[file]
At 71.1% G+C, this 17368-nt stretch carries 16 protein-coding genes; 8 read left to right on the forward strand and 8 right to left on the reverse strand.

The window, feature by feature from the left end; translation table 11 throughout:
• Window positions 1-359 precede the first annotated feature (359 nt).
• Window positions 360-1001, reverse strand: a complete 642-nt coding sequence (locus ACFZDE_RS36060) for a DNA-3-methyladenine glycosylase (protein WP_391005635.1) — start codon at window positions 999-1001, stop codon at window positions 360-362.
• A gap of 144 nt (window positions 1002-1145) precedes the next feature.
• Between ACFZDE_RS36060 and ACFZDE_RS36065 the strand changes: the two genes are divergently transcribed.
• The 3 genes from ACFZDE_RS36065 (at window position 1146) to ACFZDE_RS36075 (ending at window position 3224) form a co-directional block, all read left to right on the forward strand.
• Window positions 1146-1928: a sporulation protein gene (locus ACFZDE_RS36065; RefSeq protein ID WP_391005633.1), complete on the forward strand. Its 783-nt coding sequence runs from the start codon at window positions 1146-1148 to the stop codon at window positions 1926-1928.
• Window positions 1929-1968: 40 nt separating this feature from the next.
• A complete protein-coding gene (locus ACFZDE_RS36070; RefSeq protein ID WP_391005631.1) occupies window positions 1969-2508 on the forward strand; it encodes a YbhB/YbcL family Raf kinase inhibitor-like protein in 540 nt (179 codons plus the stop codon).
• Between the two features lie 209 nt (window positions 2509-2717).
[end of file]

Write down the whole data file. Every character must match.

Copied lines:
At 71.1% G+C, this 17368-nt stretch carries 16 protein-coding genes; 8 read left to right on the forward strand and 8 right to left on the reverse strand.

The window, feature by feature from the left end; translation table 11 throughout:
• Window positions 1-359 precede the first annotated feature (359 nt).
• Window positions 360-1001, reverse strand: a complete 642-nt coding sequence (locus ACFZDE_RS36060) for a DNA-3-methyladenine glycosylase (protein WP_391005635.1) — start codon at window positions 999-1001, stop codon at window positions 360-362.
• A gap of 144 nt (window positions 1002-1145) precedes the next feature.
• Between ACFZDE_RS36060 and ACFZDE_RS36065 the strand changes: the two genes are divergently transcribed.
• The 3 genes from ACFZDE_RS36065 (at window position 1146) to ACFZDE_RS36075 (ending at window position 3224) form a co-directional block, all read left to right on the forward strand.
• Window positions 1146-1928: a sporulation protein gene (locus ACFZDE_RS36065; RefSeq protein ID WP_391005633.1), complete on the forward strand. Its 783-nt coding sequence runs from the start codon at window positions 1146-1148 to the stop codon at window positions 1926-1928.
• Window positions 1929-1968: 40 nt separating this feature from the next.
• A complete protein-coding gene (locus ACFZDE_RS36070; RefSeq protein ID WP_391005631.1) occupies window positions 1969-2508 on the forward strand; it encodes a YbhB/YbcL family Raf kinase inhibitor-like protein in 540 nt (179 codons plus the stop codon).
• Between the two features lie 209 nt (window positions 2509-2717).